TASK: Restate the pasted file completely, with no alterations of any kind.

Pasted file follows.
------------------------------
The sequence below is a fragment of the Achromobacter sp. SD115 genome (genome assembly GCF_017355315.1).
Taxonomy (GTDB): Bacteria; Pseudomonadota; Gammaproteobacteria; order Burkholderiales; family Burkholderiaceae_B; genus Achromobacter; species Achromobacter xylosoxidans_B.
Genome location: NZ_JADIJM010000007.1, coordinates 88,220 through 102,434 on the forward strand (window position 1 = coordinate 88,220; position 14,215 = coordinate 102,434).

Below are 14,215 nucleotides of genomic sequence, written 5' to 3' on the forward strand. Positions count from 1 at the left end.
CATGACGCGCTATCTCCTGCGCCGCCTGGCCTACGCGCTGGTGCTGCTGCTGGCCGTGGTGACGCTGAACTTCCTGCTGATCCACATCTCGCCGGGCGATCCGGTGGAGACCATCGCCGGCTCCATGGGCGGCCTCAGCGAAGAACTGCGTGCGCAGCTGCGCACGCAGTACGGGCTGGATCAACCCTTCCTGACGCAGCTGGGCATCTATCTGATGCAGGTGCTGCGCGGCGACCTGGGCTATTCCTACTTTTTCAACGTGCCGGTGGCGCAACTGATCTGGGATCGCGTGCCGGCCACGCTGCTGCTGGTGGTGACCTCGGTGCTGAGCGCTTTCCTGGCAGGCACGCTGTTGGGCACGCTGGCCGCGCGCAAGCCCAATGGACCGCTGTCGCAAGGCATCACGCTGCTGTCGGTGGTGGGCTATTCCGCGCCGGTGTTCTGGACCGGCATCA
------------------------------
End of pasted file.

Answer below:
The sequence below is a fragment of the Achromobacter sp. SD115 genome (genome assembly GCF_017355315.1).
Taxonomy (GTDB): Bacteria; Pseudomonadota; Gammaproteobacteria; order Burkholderiales; family Burkholderiaceae_B; genus Achromobacter; species Achromobacter xylosoxidans_B.
Genome location: NZ_JADIJM010000007.1, coordinates 88,220 through 102,434 on the forward strand (window position 1 = coordinate 88,220; position 14,215 = coordinate 102,434).

Below are 14,215 nucleotides of genomic sequence, written 5' to 3' on the forward strand. Positions count from 1 at the left end.
CATGACGCGCTATCTCCTGCGCCGCCTGGCCTACGCGCTGGTGCTGCTGCTGGCCGTGGTGACGCTGAACTTCCTGCTGATCCACATCTCGCCGGGCGATCCGGTGGAGACCATCGCCGGCTCCATGGGCGGCCTCAGCGAAGAACTGCGTGCGCAGCTGCGCACGCAGTACGGGCTGGATCAACCCTTCCTGACGCAGCTGGGCATCTATCTGATGCAGGTGCTGCGCGGCGACCTGGGCTATTCCTACTTTTTCAACGTGCCGGTGGCGCAACTGATCTGGGATCGCGTGCCGGCCACGCTGCTGCTGGTGGTGACCTCGGTGCTGAGCGCTTTCCTGGCAGGCACGCTGTTGGGCACGCTGGCCGCGCGCAAGCCCAATGGACCGCTGTCGCAAGGCATCACGCTGCTGTCGGTGGTGGGCTATTCCGCGCCGGTGTTCTGGACCGGCATCA